For starters I learned that Coke Zero tastes exactly like Pepsi (hence, tastes like shit), which is probably why they were giving the drinks away for free. Secondly, at the Wolf & Cub performance (our first band for the day), I bumped into someone I've known like forever (from my school days), and I discovered she'll soon be travelling to Amreica, Canada and Japan to pursue a career in journalism. I tried really hard but I don't think I managed to hide my 66% jealously of her. Best of luck, Sara! :)

After Wolf & Cub we took some time to have a look around the showgrounds to see where everything was this year. This must've taken us about two hours somehow because the next band I remember seeing was The Grates, who were great. But seriously, I originally thought I didn't know who they were but some of their songs were familiar to me, plus it was mesmerizing watching the lead singer bounce around the stage. From there we desperately avoided the masses of angry thugs at the Mudvayne stage by strategically loitering around the food stalls. It was here where I hit the first highlight of the 2006 BDO - I ate a very tasty hotdog. Mmmm...

After the coast was clear at the main stage and the Mudvayne fans had moved out, we headed over to check what Wolfmother were doing. No surprises here, but it turns out what they were doing was ripping off other bands that found success in the 70's & 80's. From the main stages we then headed to the Boiler Room to see Belgian duo Soulwax. Normally the Boiler Room is only a place for dance music and/or groping people in near-darkness, but Soulwax's performance didn't fit under either category. They would return to the Boiler Room later that day (under the name 2 Many DJs) with music more suited to nightclubs, but their afternoon set was very enjoyable and easily became my second highlight for the day. They even covered Funky Town!

Kings Of Leon were up next on the main stage so we headed over there to sit down for a bit and ponder which band member was Leon. After that heated discussion we went over to the Green Stage to listen to Henry Rollins spend an hour just talking about stuff. Being a late announcement in the BDO lineup, as soon as I heard Rollins would be doing a spoken-word appearance I knew I had to be there to experience it, and he definitely didn't disappoint.

Although he only had an hour (which, for Rollins is barely enough time to finish an introduction), he did try his best to cover as many topics as possible. Starting out with personal stories about previous visits to Adelaide, moving on to terrorism, politics, careers of fame & stardom, social trends and black lesbian presidents, you could see he was just getting started... Unfortunately one hour was all he had, but his monologue definitely marked my third highlight of the '06 BDO.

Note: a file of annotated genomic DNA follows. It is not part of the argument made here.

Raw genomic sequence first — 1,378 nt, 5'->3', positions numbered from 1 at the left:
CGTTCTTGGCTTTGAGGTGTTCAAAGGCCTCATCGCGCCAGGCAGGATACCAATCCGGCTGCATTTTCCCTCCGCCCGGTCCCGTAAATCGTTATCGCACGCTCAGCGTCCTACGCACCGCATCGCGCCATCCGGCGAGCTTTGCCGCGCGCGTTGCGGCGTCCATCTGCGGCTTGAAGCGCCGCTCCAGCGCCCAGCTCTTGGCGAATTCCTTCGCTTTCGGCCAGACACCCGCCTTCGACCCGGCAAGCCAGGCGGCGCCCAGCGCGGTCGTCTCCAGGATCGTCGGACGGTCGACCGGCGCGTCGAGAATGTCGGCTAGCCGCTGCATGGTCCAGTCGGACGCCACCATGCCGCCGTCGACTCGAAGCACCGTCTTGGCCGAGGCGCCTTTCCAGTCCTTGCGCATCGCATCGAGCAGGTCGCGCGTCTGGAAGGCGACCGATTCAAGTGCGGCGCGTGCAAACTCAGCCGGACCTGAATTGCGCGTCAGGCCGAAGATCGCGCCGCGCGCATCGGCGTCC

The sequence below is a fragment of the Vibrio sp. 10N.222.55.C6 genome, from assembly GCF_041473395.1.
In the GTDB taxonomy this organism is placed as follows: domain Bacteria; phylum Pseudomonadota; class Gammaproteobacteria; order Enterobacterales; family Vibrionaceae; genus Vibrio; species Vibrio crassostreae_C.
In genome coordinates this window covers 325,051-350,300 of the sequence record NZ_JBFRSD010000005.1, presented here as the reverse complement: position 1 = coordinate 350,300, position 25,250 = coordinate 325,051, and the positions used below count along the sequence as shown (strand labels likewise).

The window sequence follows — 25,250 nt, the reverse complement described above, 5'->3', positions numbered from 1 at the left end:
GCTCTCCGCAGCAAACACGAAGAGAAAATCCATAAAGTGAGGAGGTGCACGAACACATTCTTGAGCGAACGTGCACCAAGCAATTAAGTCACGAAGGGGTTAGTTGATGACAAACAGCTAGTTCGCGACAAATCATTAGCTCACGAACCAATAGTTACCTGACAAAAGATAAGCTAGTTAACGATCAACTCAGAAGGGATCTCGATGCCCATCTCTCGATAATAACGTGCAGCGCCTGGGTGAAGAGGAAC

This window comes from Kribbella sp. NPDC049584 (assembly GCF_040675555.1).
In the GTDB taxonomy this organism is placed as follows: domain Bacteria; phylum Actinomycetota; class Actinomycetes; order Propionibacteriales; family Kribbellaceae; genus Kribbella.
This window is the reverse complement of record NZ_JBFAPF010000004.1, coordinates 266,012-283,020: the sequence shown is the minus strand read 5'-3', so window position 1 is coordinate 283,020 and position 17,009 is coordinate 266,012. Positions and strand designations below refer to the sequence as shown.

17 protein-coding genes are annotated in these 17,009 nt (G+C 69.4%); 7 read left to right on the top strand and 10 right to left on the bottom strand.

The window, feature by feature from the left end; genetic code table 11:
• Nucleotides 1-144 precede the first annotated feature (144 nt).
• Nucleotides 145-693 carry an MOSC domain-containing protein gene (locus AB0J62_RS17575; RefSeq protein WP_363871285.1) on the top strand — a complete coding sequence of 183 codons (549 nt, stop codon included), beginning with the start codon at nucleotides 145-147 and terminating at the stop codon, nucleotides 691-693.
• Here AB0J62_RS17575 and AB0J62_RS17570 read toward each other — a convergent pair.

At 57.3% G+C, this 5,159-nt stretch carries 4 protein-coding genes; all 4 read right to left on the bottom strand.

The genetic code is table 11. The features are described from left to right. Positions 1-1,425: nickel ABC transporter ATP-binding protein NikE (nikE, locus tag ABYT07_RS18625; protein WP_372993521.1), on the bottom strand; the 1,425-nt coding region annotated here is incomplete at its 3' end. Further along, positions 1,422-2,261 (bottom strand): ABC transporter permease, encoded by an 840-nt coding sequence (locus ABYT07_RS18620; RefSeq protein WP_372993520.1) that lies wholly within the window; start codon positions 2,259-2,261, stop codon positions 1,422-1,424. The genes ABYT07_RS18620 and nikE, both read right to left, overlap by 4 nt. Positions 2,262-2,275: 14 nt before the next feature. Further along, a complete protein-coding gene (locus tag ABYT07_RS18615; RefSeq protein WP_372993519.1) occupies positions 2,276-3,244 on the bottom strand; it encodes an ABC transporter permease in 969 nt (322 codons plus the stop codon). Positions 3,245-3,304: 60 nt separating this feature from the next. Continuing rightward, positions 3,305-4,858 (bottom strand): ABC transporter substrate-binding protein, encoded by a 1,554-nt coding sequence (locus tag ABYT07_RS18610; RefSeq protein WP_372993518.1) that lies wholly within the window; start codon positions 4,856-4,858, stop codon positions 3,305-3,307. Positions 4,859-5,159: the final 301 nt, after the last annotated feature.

Despite my doubts, it was a good thing I was optimistic before heading to this event because pretty much immediately after Henry Rollins' fantastic talk, I stumbled on my fourth BDO highlight for the day - I purchased and consumed another hotdog. Oh man, I'm telling you that this was even better than the first hotdog from earlier that day... Covered with American mustard and tomato sauce, oozing with melted cheese, it was damn good. What a highlight!

We would then move to the main stages where we would spend the next three hours. We first caught the end of Franz Ferdinand's homogenous & derivative set where every song sounded like the one before it. Next up was Iggy Pop & The Stooges, who put on a decent show. I wasn't familiar with any of the songs Iggy played, but he seemed to enjoy himself. He even invited people from the crowd up to the stage later on, but for most of the performance it was just him up there strutting his stuff and generally looking kinda... weird.

After Iggy was finished weirding up the place, we shuffled back to the left-hand main stage for The White Stripes performance. As much as I really really hate Jack White, I must admit they put on a decent show, on par with Iggy's in my opinion... Plus, to their credit, they even started on time this year, unlike their BDO appearance from a couple of years ago. Pre-show we heard Who's A Big Baby? (my favourite Stripes song), then during the show they shocked the audience by playing a rare, "live" version of Jolene, and they also dedicated Little Ghost to my pal Doogs.

After they were finished we headed back to the Boiler Room to check out Soulwax/2 Many DJs but (as expected) they were now playing dance-y music so that was the end of our night.
 

Overall the 2006 Big Day Out didn't turn out as bad as I thought it would. If you have a look in the archives from previous BDOs, most of my complaints were addressed this year, and it truly felt like the event was organised a lot better this year compared to the previous four events I've attended. I would go so far as to say that's actually my fifth highlight of the day...

The food stalls and the Lilypad/Lilyworld were both positioned much better this year, the pothead problem was fixed by providing a nice tall ferris wheel to climb up, and even the seemingly unfixable problems with toilets was solved as well. In some parts there were even security guards making sure women didn't invade the men's toilets, plus there were more facilities too...

I'm more than willing to admit when I'm wrong, but I'm still standing by my comments that the band lineup this year was woeful. The fact that (ignoring my subtle sarcasm) only one of my five highlights this year actually involved music, I still feel my comments were justified.

I still had fun this year, but hopefully next year's BDO will be a bit bigger. [/soapbox]